A Carnival we can be proud of
By Raffique Shah
February 25, 2007
It was not the "best Carnival ever", as some Government ministers and security officials boasted last week. If they meant that it was the best in recent years, with that I agree. There were more than a handful of good calypsoes. There were a few mas bands that were colourful, that blended the skills of "wirebenders" and creativity of costume designers, bringing back some of the splendour of yesteryear. There was pan music supreme, so much so that I felt sorry for the many good bands that were not showcased at the finals. And for once I agree with Police Commissioner Trevor Paul, it was relatively crime-free.
Starting with the latter, I have heard many people criticise the CoP for his statement. Mr Paul conceded that there were many stabbings and muggings. But this is par for the Carnival course, and I have insisted for decades. Where else in the world can you put 300,000 or so people within the confines of a city as small as Port of Spain, with alcohol (and other substances) flowing freely, and not have some mayhem? Maybe it's the music that helps soothe tempers, alters the mood. But the fact that there were few serious incidents is cause for celebration.
Those who are quick to tarnish this country's image conveniently forget the madness that erupts in football stadiums in civilised Europe. In Italy recently, savage behaviour by football fans resulted in scores of people being hurt and a policeman killed. The governing body went so far as to order that matches be played before empty stadiums so as not to bring more shame to the rival clubs. Can you imagine our Carnival bands or steelbands being condemned to performing before only the judges, no spectators? So we are not that bad, certainly when you take into account these sporting atrocities occur in the confines of stadiums and with not more than 30,000 or so inebriated fans. We have ten times that many people on the streets of the city (and many thousands more at other town centres) with few incidents of note.
From what I saw on television, Brian MacFarlane's "India-The Story of Boyie" was very impressive, as was the band that portrayed "The French Revolution" (Trini Revellers). These two, and a few others, blended a kaleidoscope of colours with creative costumes that did not in any way inhibit the wild abandon of their players. When the bikini-and-beads bands paraded, it was like, yawn, yawn. It's not that I don't enjoy looking at shapely beauties: hell, one can stand in downtown any day, or go to Maracas, and enjoy eye-food aplenty. On Carnival days I am looking for something to please my eyes and tease my tastebuds.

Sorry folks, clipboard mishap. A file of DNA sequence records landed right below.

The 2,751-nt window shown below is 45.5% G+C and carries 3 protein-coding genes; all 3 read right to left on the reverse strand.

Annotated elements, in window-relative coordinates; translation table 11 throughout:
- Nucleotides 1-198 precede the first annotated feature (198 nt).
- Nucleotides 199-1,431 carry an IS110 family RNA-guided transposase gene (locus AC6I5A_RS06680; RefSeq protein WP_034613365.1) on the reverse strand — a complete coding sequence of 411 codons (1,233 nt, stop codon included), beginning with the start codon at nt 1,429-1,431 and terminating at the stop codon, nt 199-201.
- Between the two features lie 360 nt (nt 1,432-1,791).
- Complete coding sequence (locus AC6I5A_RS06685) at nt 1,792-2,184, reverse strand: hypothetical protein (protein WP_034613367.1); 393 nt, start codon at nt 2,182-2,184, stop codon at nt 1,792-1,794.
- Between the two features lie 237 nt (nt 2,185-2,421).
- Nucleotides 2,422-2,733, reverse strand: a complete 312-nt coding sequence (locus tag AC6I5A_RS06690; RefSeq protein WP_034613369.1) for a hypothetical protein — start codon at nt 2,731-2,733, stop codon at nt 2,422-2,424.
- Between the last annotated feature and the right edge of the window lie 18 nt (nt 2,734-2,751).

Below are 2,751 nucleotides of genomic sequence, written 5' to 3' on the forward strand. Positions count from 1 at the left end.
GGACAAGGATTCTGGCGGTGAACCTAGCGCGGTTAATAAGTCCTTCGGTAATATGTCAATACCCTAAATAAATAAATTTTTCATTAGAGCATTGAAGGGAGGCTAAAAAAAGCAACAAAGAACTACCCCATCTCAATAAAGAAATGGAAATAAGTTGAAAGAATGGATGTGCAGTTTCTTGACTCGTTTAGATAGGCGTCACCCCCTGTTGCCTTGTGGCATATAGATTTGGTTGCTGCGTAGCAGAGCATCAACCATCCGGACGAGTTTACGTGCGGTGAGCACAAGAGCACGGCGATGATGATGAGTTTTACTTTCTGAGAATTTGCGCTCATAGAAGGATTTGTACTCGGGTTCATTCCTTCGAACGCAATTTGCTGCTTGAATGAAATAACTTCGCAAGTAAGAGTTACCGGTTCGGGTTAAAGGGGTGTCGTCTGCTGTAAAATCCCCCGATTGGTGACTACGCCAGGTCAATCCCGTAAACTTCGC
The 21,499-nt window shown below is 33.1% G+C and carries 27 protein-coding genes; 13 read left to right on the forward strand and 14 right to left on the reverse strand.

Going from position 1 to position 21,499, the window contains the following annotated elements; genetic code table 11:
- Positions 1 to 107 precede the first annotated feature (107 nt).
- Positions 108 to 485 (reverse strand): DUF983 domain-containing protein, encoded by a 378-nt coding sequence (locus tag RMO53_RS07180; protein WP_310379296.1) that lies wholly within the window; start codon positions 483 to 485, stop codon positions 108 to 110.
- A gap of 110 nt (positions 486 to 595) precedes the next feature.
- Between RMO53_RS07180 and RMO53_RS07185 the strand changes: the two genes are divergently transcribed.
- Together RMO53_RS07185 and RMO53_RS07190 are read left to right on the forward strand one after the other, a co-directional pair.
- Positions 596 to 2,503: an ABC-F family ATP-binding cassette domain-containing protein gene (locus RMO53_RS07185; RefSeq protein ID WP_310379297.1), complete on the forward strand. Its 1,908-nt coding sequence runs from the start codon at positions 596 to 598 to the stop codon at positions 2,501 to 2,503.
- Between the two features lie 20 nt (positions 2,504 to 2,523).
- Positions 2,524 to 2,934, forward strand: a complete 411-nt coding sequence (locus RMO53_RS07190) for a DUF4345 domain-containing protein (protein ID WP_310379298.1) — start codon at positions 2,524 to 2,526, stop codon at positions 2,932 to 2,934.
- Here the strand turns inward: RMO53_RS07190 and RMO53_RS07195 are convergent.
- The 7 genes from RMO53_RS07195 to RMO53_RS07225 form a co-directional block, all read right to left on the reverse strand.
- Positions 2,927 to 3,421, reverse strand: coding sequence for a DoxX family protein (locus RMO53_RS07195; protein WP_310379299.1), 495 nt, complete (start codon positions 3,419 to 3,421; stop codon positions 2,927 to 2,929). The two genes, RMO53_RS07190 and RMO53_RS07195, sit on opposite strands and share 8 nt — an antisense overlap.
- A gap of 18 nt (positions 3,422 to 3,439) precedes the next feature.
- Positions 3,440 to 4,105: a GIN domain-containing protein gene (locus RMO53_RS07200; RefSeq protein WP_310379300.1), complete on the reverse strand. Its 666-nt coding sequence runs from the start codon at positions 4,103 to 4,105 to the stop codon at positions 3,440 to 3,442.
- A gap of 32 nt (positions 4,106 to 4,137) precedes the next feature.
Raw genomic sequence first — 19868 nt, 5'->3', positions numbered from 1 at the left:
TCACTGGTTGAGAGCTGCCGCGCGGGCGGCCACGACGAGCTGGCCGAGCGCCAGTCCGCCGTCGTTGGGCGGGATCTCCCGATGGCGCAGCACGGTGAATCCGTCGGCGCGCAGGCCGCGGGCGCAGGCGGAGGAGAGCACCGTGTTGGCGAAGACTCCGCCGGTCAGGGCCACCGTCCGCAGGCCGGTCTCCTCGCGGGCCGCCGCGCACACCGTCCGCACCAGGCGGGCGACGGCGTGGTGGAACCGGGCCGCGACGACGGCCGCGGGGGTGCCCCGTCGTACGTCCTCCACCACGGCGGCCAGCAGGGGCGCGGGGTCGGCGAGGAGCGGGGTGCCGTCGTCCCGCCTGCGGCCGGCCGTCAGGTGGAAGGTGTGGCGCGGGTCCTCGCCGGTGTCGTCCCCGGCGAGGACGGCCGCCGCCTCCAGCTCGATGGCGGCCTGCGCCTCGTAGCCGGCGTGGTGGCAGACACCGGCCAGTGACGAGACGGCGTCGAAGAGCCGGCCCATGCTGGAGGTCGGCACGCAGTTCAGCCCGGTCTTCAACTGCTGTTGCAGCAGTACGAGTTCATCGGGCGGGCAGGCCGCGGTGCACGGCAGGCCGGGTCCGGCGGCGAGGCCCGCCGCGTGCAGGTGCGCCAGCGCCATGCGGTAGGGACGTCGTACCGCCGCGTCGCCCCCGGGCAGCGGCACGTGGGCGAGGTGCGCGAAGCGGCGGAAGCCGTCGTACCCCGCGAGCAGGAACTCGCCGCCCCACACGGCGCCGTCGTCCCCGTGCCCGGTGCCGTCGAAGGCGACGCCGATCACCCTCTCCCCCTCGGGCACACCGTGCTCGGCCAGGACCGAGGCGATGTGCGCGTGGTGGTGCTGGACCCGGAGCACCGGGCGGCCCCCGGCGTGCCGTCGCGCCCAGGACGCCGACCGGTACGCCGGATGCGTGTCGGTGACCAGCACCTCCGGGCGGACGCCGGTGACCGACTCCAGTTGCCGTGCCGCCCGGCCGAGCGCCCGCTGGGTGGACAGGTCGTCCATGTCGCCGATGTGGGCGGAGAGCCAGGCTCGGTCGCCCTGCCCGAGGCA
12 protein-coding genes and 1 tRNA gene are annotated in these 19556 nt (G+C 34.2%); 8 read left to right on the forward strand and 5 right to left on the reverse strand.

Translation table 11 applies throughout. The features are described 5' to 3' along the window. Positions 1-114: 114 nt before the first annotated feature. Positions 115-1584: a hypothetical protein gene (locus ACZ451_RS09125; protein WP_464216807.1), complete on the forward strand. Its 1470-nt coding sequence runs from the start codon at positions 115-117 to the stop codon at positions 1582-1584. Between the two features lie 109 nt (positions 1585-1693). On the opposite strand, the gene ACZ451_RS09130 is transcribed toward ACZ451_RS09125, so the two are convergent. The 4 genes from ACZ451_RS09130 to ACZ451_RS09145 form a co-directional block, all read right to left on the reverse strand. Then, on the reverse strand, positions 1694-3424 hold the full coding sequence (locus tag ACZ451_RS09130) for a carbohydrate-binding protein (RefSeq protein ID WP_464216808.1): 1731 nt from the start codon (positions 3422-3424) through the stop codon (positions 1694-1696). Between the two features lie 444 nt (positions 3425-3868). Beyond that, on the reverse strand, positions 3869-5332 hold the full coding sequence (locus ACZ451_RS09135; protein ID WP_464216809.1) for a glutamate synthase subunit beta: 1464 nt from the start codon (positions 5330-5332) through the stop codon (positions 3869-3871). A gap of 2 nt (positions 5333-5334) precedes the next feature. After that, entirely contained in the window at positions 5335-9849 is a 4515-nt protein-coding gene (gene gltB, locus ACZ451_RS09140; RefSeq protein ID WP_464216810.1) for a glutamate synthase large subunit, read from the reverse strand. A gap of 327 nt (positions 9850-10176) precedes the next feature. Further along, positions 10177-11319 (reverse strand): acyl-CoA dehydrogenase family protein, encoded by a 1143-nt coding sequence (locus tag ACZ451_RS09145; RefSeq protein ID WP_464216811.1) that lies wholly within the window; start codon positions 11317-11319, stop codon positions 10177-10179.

As I watched the bands parade on both days, it occurred to me that mostly I was looking at women "wining" on women. I can't say I saw men "wining" on men, but that must have happened. In fact, this same-sex gyration has been the trend over the past several years. In my time on the road, men used to "wine" on women, or vice versa. In fact, that was the one occasion on which couples showed off their private bonds in a public place. This modern trend has also permeated fetes and shows in the run-up to the festival. Can somebody tell me what's happening here? Is it that there is such a shortage of men, women can find only other women to "wine" on? That would have been sacrilege in the carnivals I knew.
Now for the pan music, which has long been the segment of Carnival I enjoy most. As I mentioned earlier, the sweet sounds of steel took flight from the panyards onto the streets and stages at the semi-finals, culminating in musical explosions at the finals.
At the single-pan and small bands' finals, those who made it to the Savannah can attest to the levels our music has reached. It was sheer joy to listen to some bands you did not know existed, watch children as young as eight "ramajay" as they played their hearts out and win the hearts of spectators. For those who believe only the large bands give you "real" music, think again. There are many smaller gems littering this country's "panscape", and many more young people in whose hands the future of our indigenous music remains secure.
As for the large bands' finals, what is there to say? As band after band raised the ante, excitement was palpable. Most people thought after Phase II "mash up de place" the night was over. But with All Stars yet to come, as an old hand, I knew the fight was far from finished. And what a performance we got! If "de Phase" gave us gold, All Stars delivered platinum. No one, not even "Boogsie", will dispute that. All hail the oldest, sweetest band in the country.